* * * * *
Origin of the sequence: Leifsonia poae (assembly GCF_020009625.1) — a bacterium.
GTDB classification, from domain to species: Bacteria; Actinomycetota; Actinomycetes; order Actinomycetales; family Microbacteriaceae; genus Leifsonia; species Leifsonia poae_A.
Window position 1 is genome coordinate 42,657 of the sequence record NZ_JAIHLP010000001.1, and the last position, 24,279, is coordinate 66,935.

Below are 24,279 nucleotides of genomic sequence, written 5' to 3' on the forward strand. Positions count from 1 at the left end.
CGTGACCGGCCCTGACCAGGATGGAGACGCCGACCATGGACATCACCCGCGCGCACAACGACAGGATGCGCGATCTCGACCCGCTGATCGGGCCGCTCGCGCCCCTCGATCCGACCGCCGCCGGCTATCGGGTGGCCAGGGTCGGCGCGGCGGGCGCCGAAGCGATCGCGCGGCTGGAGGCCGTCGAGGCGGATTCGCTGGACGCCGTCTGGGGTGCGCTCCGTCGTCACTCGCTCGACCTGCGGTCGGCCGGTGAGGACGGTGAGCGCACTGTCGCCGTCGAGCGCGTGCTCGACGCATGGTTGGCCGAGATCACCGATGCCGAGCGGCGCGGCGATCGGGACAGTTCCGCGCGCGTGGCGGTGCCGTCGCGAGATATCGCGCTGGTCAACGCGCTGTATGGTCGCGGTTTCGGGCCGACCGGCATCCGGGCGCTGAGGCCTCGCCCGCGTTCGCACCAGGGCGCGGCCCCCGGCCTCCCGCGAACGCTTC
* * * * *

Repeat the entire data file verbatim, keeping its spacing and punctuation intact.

Origin of the sequence: Leifsonia poae (assembly GCF_020009625.1) — a bacterium.
GTDB classification, from domain to species: Bacteria; Actinomycetota; Actinomycetes; order Actinomycetales; family Microbacteriaceae; genus Leifsonia; species Leifsonia poae_A.
Window position 1 is genome coordinate 42,657 of the sequence record NZ_JAIHLP010000001.1, and the last position, 24,279, is coordinate 66,935.

Below are 24,279 nucleotides of genomic sequence, written 5' to 3' on the forward strand. Positions count from 1 at the left end.
CGTGACCGGCCCTGACCAGGATGGAGACGCCGACCATGGACATCACCCGCGCGCACAACGACAGGATGCGCGATCTCGACCCGCTGATCGGGCCGCTCGCGCCCCTCGATCCGACCGCCGCCGGCTATCGGGTGGCCAGGGTCGGCGCGGCGGGCGCCGAAGCGATCGCGCGGCTGGAGGCCGTCGAGGCGGATTCGCTGGACGCCGTCTGGGGTGCGCTCCGTCGTCACTCGCTCGACCTGCGGTCGGCCGGTGAGGACGGTGAGCGCACTGTCGCCGTCGAGCGCGTGCTCGACGCATGGTTGGCCGAGATCACCGATGCCGAGCGGCGCGGCGATCGGGACAGTTCCGCGCGCGTGGCGGTGCCGTCGCGAGATATCGCGCTGGTCAACGCGCTGTATGGTCGCGGTTTCGGGCCGACCGGCATCCGGGCGCTGAGGCCTCGCCCGCGTTCGCACCAGGGCGCGGCCCCCGGCCTCCCGCGAACGCTTC